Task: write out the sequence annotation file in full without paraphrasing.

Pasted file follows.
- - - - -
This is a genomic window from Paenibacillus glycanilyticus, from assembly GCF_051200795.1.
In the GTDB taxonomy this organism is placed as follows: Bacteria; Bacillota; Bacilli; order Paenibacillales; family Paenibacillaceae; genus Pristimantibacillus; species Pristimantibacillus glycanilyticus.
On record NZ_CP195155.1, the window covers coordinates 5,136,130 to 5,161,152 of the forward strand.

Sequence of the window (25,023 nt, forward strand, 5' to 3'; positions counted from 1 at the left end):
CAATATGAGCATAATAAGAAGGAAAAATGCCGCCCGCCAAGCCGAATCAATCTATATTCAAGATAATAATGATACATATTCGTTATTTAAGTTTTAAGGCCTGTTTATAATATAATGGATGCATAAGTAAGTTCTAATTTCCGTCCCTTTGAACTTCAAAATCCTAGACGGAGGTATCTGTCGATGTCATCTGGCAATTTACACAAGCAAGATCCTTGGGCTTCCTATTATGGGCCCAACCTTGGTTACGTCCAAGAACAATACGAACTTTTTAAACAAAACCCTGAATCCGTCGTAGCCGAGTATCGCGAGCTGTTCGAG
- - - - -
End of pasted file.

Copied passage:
This is a genomic window from Paenibacillus glycanilyticus, from assembly GCF_051200795.1.
In the GTDB taxonomy this organism is placed as follows: Bacteria; Bacillota; Bacilli; order Paenibacillales; family Paenibacillaceae; genus Pristimantibacillus; species Pristimantibacillus glycanilyticus.
On record NZ_CP195155.1, the window covers coordinates 5,136,130 to 5,161,152 of the forward strand.

Sequence of the window (25,023 nt, forward strand, 5' to 3'; positions counted from 1 at the left end):
CAATATGAGCATAATAAGAAGGAAAAATGCCGCCCGCCAAGCCGAATCAATCTATATTCAAGATAATAATGATACATATTCGTTATTTAAGTTTTAAGGCCTGTTTATAATATAATGGATGCATAAGTAAGTTCTAATTTCCGTCCCTTTGAACTTCAAAATCCTAGACGGAGGTATCTGTCGATGTCATCTGGCAATTTACACAAGCAAGATCCTTGGGCTTCCTATTATGGGCCCAACCTTGGTTACGTCCAAGAACAATACGAACTTTTTAAACAAAACCCTGAATCCGTCGTAGCCGAGTATCGCGAGCTGTTCGAG